The letter was part of an exchange about riots which had taken place in Birmingham in 1901. At the time, British forces were fighting in a war in South Africa (the Boer War). The war was divisive for a number of reasons and in one incident in Birmingham protesters had attacked the Liberal MP David Lloyd George for criticising the war and tried to throw him out of the hall in which he was speaking. Churchill was criticising those who’d tried to silence Lloyd George even though he did not really agree with him.

The Boer War was fought between British forces and the Boers, descendants of Dutch settlers who’d colonised South Africa before the British took it over. The Boers wanted freedom from British rule, but this was the height of the British Empire. Many powerful figures in Britain wanted to expand the empire, not give parts of it away. The war therefore had a powerful effect on Britain. It caused disagreements between those who supported and opposed British imperialism (building up the empire). It also threw poverty in Britain into the headlines, because a large proportion of the recruits who signed up for the army weren’t healthy enough to serve. Churchill, and many others like him, saw this poverty as a threat to Britain’s future.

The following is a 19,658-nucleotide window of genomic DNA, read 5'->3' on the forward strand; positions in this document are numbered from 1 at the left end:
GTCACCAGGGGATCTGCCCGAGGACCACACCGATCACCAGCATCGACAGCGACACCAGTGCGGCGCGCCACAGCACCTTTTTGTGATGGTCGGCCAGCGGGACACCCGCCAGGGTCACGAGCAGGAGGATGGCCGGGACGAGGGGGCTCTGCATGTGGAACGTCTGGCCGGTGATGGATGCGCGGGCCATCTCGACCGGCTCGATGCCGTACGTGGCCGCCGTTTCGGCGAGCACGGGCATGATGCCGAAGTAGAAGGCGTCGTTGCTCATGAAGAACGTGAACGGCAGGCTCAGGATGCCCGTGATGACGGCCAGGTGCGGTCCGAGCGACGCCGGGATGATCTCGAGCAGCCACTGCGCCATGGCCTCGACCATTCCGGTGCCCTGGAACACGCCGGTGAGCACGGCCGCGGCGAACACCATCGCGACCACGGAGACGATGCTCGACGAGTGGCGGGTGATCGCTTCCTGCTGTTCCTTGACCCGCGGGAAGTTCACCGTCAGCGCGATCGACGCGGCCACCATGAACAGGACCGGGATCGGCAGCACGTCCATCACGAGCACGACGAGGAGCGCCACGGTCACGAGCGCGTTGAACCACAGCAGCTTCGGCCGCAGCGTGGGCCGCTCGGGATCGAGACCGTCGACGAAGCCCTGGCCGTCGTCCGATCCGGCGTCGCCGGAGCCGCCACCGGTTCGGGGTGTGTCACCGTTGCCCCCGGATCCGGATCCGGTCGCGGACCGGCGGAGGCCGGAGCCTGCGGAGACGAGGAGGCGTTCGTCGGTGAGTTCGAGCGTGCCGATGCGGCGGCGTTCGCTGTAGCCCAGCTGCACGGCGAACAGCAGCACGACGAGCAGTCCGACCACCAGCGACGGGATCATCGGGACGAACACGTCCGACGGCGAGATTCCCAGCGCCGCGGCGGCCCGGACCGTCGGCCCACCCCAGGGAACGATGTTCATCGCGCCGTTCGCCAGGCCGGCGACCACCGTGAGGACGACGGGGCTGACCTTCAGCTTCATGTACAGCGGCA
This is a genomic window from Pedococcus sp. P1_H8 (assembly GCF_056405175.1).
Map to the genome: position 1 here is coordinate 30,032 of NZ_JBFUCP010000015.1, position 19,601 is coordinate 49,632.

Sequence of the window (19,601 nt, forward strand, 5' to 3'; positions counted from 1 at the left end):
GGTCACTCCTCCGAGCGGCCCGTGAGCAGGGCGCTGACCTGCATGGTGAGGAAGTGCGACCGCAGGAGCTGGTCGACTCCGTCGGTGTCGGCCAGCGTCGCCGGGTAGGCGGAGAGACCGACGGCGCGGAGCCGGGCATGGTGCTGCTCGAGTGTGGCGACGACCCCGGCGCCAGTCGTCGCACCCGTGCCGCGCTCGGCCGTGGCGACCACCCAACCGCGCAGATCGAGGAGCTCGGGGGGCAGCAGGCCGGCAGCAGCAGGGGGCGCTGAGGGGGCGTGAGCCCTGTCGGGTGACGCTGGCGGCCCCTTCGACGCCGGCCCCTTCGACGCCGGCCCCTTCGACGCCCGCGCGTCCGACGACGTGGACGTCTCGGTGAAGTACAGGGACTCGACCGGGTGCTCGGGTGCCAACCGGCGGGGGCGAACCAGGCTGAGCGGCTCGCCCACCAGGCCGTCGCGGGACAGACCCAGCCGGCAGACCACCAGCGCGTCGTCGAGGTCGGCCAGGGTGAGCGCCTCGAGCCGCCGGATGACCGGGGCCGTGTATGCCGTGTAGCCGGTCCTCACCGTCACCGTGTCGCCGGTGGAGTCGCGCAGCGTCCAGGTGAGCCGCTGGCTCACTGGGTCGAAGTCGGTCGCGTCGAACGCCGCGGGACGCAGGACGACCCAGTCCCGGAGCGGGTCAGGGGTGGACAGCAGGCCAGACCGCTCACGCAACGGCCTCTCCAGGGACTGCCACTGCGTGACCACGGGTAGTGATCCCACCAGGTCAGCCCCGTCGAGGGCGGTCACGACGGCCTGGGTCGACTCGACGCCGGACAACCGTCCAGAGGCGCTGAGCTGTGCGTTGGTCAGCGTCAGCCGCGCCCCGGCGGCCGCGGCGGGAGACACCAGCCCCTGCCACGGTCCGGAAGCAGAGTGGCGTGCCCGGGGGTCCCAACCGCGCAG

How can we use this source in the investigation?

Remember, we’re hoping that this source can be useful to us in investigating why British politicians began to see the need for welfare reforms in this period. Sources usually help historians in two ways:

Surface level

  • What has Churchill been reading and what has he learned from this book?
  • What do we learn about imperialists from this document?
  • What does Churchill want?
  • What obstacles are in his way?

Deeper level

Which of the inferences below can be made from this source?

  On a scale of 1-5 how far do you agree that this source supports this inference? Which extract(s) from the source support your argument?
Churchill seems frustrated in this source.    
Poverty is a high priority on the political agenda of the time.    
Churchill wanted action because he felt sympathy for the poor.    
Churchill was worried about a future British army and workforce for Britain’s industries.    
This source indicates that social reformers were having an impact on British politicians at the time.    

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Need help interpreting the source?

  • Britain had the world’s greatest Empire at this time but other states including France, Russia, Germany and the US were rising up to challenge Britain’s dominance.
  • Britain itself was divided about its Empire – some in Britain believed that the Empire was a drain on Britain, while others saw it as immoral.
  • Churchill refers to Hotel Cecil and Exeter Hall. Hotel Cecil refers to Cecil Rhodes, one of the most enthusiastic supports of British imperial expansion. Exeter Hall was a building where policy makers and commentators met to discuss overseas affairs and, on the whole, those who met there were opposed to expanding the Empire and taking new colonies.

Source 3